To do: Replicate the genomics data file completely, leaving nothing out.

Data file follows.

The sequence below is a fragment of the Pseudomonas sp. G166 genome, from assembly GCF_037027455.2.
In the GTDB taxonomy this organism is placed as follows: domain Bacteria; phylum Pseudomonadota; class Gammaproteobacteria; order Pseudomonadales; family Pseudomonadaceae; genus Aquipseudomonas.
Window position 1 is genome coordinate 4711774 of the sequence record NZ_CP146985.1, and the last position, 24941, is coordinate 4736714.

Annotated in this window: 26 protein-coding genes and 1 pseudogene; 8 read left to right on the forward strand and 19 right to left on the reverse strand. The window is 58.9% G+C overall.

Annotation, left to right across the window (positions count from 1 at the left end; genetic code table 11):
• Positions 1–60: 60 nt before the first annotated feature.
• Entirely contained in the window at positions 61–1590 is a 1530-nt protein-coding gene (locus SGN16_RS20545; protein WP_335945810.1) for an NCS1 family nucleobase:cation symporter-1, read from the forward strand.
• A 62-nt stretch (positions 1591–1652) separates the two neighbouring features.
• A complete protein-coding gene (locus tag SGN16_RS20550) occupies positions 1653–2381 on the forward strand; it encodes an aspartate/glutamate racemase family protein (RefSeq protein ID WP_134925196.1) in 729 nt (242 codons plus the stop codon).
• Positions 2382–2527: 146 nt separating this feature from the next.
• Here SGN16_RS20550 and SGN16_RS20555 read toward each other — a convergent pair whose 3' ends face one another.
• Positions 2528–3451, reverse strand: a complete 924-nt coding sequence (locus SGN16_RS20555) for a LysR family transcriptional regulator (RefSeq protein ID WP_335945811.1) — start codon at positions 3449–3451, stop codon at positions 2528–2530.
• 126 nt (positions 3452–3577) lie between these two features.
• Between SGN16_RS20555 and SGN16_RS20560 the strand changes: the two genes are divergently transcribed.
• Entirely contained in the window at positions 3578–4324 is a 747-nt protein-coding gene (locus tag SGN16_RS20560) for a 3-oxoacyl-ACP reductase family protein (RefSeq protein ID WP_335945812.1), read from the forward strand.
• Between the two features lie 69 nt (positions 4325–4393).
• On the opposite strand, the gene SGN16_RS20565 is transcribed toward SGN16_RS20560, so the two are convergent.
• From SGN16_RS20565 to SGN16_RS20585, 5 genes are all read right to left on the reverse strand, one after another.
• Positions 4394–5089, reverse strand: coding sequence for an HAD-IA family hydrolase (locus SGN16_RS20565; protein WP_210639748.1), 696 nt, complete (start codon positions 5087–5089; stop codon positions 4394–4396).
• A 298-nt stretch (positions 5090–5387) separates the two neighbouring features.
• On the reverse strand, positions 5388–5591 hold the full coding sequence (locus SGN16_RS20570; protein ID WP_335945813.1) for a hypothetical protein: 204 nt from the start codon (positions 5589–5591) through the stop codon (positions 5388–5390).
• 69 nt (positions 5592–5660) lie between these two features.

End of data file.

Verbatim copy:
The sequence below is a fragment of the Pseudomonas sp. G166 genome, from assembly GCF_037027455.2.
In the GTDB taxonomy this organism is placed as follows: domain Bacteria; phylum Pseudomonadota; class Gammaproteobacteria; order Pseudomonadales; family Pseudomonadaceae; genus Aquipseudomonas.
Window position 1 is genome coordinate 4711774 of the sequence record NZ_CP146985.1, and the last position, 24941, is coordinate 4736714.

Annotated in this window: 26 protein-coding genes and 1 pseudogene; 8 read left to right on the forward strand and 19 right to left on the reverse strand. The window is 58.9% G+C overall.

Annotation, left to right across the window (positions count from 1 at the left end; genetic code table 11):
• Positions 1–60: 60 nt before the first annotated feature.
• Entirely contained in the window at positions 61–1590 is a 1530-nt protein-coding gene (locus SGN16_RS20545; protein WP_335945810.1) for an NCS1 family nucleobase:cation symporter-1, read from the forward strand.
• A 62-nt stretch (positions 1591–1652) separates the two neighbouring features.
• A complete protein-coding gene (locus tag SGN16_RS20550) occupies positions 1653–2381 on the forward strand; it encodes an aspartate/glutamate racemase family protein (RefSeq protein ID WP_134925196.1) in 729 nt (242 codons plus the stop codon).
• Positions 2382–2527: 146 nt separating this feature from the next.
• Here SGN16_RS20550 and SGN16_RS20555 read toward each other — a convergent pair whose 3' ends face one another.
• Positions 2528–3451, reverse strand: a complete 924-nt coding sequence (locus SGN16_RS20555) for a LysR family transcriptional regulator (RefSeq protein ID WP_335945811.1) — start codon at positions 3449–3451, stop codon at positions 2528–2530.
• 126 nt (positions 3452–3577) lie between these two features.
• Between SGN16_RS20555 and SGN16_RS20560 the strand changes: the two genes are divergently transcribed.
• Entirely contained in the window at positions 3578–4324 is a 747-nt protein-coding gene (locus tag SGN16_RS20560) for a 3-oxoacyl-ACP reductase family protein (RefSeq protein ID WP_335945812.1), read from the forward strand.
• Between the two features lie 69 nt (positions 4325–4393).
• On the opposite strand, the gene SGN16_RS20565 is transcribed toward SGN16_RS20560, so the two are convergent.
• From SGN16_RS20565 to SGN16_RS20585, 5 genes are all read right to left on the reverse strand, one after another.
• Positions 4394–5089, reverse strand: coding sequence for an HAD-IA family hydrolase (locus SGN16_RS20565; protein WP_210639748.1), 696 nt, complete (start codon positions 5087–5089; stop codon positions 4394–4396).
• A 298-nt stretch (positions 5090–5387) separates the two neighbouring features.
• On the reverse strand, positions 5388–5591 hold the full coding sequence (locus SGN16_RS20570; protein ID WP_335945813.1) for a hypothetical protein: 204 nt from the start codon (positions 5589–5591) through the stop codon (positions 5388–5390).
• 69 nt (positions 5592–5660) lie between these two features.